KJZZ is a service of Rio Salado College,
and Maricopa Community Colleges

Copyright © 2024 KJZZ/Rio Salado College/MCCCD
Play Live Radio
Next Up:
0:00 0:00
Available On Air Stations

Arizona Republicans select Gina Swoboda as new party leader

Arizona Republicans selected a close ally of former President Donald Trump to lead the state party days after Chairman Jeff DeWit resigned.

Gina Swoboda won a landslide victory at the state Republican party’s annual meeting in Phoenix on Saturday. She picked up more than 1,400 votes, defeating Arizona Corporation Commission Chairman Jim O’Connor by around 1,000 votes.

Swoboda, who was the party’s third vice chair, worked in the Arizona Secretary of State’s Office from 2018 to 2020 under Republican Michelle Reagan and Democrat Katie Hobbs. 

But she then went on to become a key ally of Trump and Kari Lake, working on the 2020 campaign Trump lost to President Joe Biden and the 2022 Arizona governor’s race Lake lost to Hobbs. Swoboda also runs the Voter Reference Foundation, a nonprofit organization that seeks to make state voter databases public.

Trump and Lake both endorsed Swoboda, who is now an advisor to the Arizona Senate’s Elections committee. 

But she also picked up support from the Arizona GOP’s establishment wing.

“Gina is a true conservative fighter & I’m thrilled to welcome her to the helm of our State Party!” Karrin Taylor Robson wrote on X, formerly known as Twitter. Taylor Robson lost to Lake in the 2022 GOP gubernatorial primary in Arizona.

Swoboda received applause upon taking the stage, though Lake — who introduced her — was met with boos, according to those in attendance. Lake’s decision to secretly record conversations with DeWit – and the fact that those recordings were leaked to the media in an apparent attempt to force him out — has divided Republicans in recent days.

“I hope that the overwhelming mountain of boos Lake got from the almost 2,000 Republican voting members of the state party helps her realize the party needs and wants unity, not secret and edited recordings which she has spent the last week fundraising off of that only bring divisiveness and chaos to a time that our country needs to heal,” DeWit said in a statement to AZ Family’s Dennis Welch.

Despite widespread support, there was initially a question of whether Swoboda was even eligible to serve as party chair due to the fine print included in the state party’s bylaws.

Those bylaws stated that all vacancies “shall be filled by an elected precinct committee person.”  A precinct committee person is a local-level party official that is typically elected during the party’s primary election every two years. But party officials can also appoint party members to fill vacant precinct committee person positions.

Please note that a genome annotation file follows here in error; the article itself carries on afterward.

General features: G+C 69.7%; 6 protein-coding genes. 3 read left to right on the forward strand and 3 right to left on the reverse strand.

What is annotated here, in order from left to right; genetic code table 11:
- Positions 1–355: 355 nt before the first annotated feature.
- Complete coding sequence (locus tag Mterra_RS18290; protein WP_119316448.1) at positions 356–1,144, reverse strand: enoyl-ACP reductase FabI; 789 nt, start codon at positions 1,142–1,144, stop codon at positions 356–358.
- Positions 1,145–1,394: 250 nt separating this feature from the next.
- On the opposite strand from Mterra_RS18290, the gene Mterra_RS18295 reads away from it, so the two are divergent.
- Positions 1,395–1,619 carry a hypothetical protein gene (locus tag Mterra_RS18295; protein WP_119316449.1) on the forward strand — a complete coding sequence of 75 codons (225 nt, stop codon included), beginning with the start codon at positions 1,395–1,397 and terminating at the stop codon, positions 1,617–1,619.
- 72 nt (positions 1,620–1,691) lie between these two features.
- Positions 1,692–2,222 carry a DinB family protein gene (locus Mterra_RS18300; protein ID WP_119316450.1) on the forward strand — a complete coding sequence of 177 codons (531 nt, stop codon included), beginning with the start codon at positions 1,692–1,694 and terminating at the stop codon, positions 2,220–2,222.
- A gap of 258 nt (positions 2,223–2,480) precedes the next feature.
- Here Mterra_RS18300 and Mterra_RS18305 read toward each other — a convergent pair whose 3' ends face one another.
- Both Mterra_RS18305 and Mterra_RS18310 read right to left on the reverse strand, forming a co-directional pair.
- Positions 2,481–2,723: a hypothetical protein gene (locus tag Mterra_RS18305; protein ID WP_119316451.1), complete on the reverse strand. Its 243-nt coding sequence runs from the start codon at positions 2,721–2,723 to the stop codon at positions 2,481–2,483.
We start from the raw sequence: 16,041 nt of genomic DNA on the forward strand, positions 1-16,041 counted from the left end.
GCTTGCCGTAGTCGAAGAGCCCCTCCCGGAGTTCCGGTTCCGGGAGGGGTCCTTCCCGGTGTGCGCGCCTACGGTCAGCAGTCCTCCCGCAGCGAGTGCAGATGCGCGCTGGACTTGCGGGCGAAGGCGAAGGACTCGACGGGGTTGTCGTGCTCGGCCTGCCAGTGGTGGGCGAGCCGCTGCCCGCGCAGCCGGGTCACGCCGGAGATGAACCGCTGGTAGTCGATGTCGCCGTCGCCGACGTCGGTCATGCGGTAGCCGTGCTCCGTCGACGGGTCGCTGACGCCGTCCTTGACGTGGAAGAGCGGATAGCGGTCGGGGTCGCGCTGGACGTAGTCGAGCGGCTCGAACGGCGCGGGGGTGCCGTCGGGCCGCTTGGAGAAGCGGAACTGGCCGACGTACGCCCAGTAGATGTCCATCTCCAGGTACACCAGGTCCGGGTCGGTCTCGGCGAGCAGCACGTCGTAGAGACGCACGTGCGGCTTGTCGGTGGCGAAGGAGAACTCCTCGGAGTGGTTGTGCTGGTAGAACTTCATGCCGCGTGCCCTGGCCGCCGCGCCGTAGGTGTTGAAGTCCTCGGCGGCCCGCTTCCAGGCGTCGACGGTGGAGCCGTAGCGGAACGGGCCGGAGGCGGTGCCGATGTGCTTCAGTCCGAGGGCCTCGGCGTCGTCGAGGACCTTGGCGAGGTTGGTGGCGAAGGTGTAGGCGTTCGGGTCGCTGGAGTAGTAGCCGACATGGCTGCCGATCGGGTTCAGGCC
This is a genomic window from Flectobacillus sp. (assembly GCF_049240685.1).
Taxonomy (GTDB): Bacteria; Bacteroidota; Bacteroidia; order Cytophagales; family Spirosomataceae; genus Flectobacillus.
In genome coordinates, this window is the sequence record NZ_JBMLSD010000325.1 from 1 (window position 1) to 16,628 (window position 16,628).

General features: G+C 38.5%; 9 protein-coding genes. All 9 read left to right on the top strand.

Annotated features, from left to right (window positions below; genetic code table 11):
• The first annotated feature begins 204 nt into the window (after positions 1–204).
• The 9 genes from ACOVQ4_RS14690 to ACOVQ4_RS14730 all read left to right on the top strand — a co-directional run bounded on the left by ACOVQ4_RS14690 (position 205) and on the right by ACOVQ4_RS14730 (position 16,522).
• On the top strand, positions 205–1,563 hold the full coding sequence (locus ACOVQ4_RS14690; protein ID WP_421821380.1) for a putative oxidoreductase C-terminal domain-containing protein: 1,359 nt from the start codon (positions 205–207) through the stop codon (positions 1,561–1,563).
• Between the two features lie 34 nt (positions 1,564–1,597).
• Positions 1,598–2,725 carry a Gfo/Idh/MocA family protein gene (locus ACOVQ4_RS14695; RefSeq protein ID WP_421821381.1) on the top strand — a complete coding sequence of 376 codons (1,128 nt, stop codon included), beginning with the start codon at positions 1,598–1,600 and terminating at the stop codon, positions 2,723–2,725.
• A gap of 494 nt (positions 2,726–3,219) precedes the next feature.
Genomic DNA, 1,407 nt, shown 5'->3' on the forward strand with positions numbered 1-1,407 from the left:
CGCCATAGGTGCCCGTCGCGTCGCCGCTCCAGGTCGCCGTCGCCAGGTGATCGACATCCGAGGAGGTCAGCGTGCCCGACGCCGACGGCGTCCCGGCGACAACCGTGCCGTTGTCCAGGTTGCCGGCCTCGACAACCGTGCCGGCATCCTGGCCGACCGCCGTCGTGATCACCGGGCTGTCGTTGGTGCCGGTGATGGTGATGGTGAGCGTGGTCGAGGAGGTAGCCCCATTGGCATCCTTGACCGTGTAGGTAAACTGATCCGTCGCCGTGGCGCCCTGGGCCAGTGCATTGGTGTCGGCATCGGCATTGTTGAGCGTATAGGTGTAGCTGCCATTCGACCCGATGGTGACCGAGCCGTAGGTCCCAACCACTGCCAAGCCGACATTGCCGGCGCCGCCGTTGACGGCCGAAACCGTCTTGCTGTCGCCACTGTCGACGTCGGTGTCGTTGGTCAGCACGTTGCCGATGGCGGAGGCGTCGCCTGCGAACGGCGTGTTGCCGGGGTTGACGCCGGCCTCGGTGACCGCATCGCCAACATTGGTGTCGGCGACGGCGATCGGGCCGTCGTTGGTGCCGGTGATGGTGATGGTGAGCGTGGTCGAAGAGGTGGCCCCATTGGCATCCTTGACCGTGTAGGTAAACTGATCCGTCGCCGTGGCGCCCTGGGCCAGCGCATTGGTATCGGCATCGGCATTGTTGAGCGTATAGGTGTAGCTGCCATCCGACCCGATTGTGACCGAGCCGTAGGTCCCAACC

According to statements made by AZ GOP officials during the meeting, Swoboda was an elected precinct committeeman, resigned from that post but was then reappointed. Party leaders ultimately allowed her to remain on the ballot after some debate, because she was originally an elected PC.

Republicans selected Swoboda just three days after DeWit resigned after a leaked recording revealed he seemingly tried to bribe Kari Lake not to run for U.S. Senate.

That led to a rushed chairperson election that saw party members select their preferred candidate on blank ballots provided by the party. The party was already scheduled to vote for lower level positions, such as second vice chair, and those ballots were prepared ahead of time.

But because ballot tabulating machines used by the party were not calibrated for the chairperson race, those ballots had to be counted by hand, and the party did not announce Swoboda’s victory until around 7:30 p.m. on Saturday after a nearly 10-hour meeting.

A vocal contingent of Arizona Republican Party members continue to sow distrust in ballot tabulating equipment by pushing disprove conspiracy theories, but an effort to force the state party to count all ballots by hand was narrowly voted down.

More stories from KJZZ

Wayne Schutsky is a broadcast field correspondent covering Arizona politics on KJZZ. He has over a decade of experience as a journalist reporting on local communities in Arizona and the state Capitol.